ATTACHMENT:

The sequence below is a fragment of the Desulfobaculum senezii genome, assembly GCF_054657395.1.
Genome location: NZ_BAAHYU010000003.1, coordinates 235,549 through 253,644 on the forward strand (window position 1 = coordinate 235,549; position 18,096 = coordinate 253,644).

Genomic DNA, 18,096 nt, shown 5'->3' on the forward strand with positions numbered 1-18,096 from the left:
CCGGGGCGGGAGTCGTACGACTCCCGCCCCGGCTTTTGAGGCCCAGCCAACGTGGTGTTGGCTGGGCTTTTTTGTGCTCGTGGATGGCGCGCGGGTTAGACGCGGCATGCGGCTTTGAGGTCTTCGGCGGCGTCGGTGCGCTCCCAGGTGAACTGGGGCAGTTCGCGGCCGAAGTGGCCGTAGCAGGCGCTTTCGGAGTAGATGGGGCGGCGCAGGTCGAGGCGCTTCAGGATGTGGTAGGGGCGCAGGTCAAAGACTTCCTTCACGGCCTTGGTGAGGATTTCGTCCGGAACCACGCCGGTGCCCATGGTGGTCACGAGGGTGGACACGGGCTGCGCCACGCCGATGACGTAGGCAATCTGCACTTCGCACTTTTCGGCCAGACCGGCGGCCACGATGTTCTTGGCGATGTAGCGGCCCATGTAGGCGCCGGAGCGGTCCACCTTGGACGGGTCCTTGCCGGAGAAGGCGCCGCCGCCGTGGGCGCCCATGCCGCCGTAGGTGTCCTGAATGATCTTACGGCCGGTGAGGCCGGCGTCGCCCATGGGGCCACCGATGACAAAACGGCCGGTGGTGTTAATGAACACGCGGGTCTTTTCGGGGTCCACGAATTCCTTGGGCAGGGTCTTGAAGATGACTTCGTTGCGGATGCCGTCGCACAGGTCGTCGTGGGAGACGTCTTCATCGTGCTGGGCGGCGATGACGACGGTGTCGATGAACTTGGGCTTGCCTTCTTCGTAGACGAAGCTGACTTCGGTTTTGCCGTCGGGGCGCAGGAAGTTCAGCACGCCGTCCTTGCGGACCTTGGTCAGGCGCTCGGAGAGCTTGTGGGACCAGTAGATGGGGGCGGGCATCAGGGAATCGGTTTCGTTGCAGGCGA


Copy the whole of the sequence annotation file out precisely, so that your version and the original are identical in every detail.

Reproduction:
The sequence below is a fragment of the Desulfobaculum senezii genome, assembly GCF_054657395.1.
Genome location: NZ_BAAHYU010000003.1, coordinates 235,549 through 253,644 on the forward strand (window position 1 = coordinate 235,549; position 18,096 = coordinate 253,644).

Genomic DNA, 18,096 nt, shown 5'->3' on the forward strand with positions numbered 1-18,096 from the left:
CCGGGGCGGGAGTCGTACGACTCCCGCCCCGGCTTTTGAGGCCCAGCCAACGTGGTGTTGGCTGGGCTTTTTTGTGCTCGTGGATGGCGCGCGGGTTAGACGCGGCATGCGGCTTTGAGGTCTTCGGCGGCGTCGGTGCGCTCCCAGGTGAACTGGGGCAGTTCGCGGCCGAAGTGGCCGTAGCAGGCGCTTTCGGAGTAGATGGGGCGGCGCAGGTCGAGGCGCTTCAGGATGTGGTAGGGGCGCAGGTCAAAGACTTCCTTCACGGCCTTGGTGAGGATTTCGTCCGGAACCACGCCGGTGCCCATGGTGGTCACGAGGGTGGACACGGGCTGCGCCACGCCGATGACGTAGGCAATCTGCACTTCGCACTTTTCGGCCAGACCGGCGGCCACGATGTTCTTGGCGATGTAGCGGCCCATGTAGGCGCCGGAGCGGTCCACCTTGGACGGGTCCTTGCCGGAGAAGGCGCCGCCGCCGTGGGCGCCCATGCCGCCGTAGGTGTCCTGAATGATCTTACGGCCGGTGAGGCCGGCGTCGCCCATGGGGCCACCGATGACAAAACGGCCGGTGGTGTTAATGAACACGCGGGTCTTTTCGGGGTCCACGAATTCCTTGGGCAGGGTCTTGAAGATGACTTCGTTGCGGATGCCGTCGCACAGGTCGTCGTGGGAGACGTCTTCATCGTGCTGGGCGGCGATGACGACGGTGTCGATGAACTTGGGCTTGCCTTCTTCGTAGACGAAGCTGACTTCGGTTTTGCCGTCGGGGCGCAGGAAGTTCAGCACGCCGTCCTTGCGGACCTTGGTCAGGCGCTCGGAGAGCTTGTGGGACCAGTAGATGGGGGCGGGCATCAGGGAATCGGTTTCGTTGCAGGCGA